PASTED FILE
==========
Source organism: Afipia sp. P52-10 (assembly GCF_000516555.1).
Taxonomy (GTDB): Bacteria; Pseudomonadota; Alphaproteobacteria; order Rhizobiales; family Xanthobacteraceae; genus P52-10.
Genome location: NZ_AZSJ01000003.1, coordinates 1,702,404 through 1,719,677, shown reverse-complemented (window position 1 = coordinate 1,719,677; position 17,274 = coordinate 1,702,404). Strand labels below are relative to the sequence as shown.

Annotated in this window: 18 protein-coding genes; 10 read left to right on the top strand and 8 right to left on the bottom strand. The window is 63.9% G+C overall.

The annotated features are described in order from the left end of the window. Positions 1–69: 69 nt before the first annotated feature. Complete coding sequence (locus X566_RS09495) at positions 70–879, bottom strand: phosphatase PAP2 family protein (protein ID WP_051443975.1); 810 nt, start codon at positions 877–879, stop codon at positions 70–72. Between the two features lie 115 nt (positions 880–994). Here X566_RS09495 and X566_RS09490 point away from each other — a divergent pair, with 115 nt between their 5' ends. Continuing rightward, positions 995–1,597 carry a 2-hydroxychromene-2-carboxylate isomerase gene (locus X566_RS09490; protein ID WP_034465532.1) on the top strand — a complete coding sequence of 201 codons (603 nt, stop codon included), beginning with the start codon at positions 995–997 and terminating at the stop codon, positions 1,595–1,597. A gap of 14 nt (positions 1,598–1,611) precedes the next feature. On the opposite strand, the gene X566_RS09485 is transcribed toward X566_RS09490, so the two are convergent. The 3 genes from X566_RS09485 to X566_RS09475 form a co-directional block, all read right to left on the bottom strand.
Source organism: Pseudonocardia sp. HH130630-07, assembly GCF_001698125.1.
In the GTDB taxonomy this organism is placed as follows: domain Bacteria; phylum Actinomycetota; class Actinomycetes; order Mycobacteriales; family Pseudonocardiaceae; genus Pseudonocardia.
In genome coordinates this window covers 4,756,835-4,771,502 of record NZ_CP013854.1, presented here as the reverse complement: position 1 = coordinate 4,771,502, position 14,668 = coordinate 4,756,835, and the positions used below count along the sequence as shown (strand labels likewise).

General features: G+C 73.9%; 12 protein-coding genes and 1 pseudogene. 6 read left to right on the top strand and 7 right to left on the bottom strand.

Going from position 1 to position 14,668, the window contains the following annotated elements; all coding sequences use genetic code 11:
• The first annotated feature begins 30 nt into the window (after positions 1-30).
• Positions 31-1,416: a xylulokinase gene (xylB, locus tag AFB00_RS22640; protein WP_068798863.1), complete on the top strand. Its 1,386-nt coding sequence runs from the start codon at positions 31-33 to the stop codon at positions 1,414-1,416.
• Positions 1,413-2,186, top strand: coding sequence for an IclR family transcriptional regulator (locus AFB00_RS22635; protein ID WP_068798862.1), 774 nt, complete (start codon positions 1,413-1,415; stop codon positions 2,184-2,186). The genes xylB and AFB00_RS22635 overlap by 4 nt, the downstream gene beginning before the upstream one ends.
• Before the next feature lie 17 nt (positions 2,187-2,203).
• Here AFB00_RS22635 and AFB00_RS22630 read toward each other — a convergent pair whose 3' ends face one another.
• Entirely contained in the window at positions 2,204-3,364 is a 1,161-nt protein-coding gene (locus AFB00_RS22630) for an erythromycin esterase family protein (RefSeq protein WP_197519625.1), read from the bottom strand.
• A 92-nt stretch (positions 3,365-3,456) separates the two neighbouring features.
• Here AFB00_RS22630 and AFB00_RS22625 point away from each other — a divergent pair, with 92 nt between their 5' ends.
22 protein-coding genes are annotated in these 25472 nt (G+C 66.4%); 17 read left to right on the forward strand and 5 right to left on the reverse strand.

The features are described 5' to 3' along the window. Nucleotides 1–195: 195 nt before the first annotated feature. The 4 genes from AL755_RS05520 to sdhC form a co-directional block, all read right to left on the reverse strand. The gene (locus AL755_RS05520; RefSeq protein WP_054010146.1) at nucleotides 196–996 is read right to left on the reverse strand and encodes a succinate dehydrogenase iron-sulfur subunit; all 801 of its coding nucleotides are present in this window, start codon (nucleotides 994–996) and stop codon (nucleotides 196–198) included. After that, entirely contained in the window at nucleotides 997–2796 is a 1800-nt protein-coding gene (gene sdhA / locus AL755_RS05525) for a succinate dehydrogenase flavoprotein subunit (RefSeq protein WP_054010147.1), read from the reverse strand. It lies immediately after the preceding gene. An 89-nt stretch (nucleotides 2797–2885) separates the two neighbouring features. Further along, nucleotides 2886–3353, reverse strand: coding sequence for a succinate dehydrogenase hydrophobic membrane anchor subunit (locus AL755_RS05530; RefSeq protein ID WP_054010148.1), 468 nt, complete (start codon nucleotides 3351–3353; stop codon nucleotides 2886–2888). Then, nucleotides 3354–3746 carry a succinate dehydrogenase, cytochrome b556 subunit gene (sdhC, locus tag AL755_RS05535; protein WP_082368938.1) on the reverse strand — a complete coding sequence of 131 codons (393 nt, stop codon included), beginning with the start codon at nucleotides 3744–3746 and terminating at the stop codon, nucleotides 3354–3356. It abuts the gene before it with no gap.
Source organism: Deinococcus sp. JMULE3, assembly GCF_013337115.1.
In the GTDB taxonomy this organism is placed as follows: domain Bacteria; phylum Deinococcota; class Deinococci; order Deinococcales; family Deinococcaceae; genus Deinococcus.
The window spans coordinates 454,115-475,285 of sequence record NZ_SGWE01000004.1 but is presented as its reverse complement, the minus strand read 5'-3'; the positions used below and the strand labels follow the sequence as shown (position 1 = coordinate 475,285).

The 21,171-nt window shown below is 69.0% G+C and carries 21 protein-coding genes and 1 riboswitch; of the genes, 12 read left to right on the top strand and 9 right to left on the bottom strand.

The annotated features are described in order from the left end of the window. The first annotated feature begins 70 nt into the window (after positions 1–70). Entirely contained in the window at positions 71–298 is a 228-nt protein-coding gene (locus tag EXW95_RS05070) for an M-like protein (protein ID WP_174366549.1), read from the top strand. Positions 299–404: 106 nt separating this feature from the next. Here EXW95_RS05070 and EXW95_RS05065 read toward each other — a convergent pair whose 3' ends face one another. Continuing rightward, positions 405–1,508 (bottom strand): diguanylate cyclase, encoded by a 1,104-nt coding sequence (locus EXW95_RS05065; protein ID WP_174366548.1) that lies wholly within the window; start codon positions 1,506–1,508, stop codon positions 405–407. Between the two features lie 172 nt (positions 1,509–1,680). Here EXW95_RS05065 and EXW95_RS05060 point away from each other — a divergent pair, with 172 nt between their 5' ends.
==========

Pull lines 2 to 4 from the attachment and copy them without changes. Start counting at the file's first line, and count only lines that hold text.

Taxonomy (GTDB): Bacteria; Pseudomonadota; Alphaproteobacteria; order Rhizobiales; family Xanthobacteraceae; genus P52-10.
Genome location: NZ_AZSJ01000003.1, coordinates 1,702,404 through 1,719,677, shown reverse-complemented (window position 1 = coordinate 1,719,677; position 17,274 = coordinate 1,702,404). Strand labels below are relative to the sequence as shown.

Annotated in this window: 18 protein-coding genes; 10 read left to right on the top strand and 8 right to left on the bottom strand. The window is 63.9% G+C overall.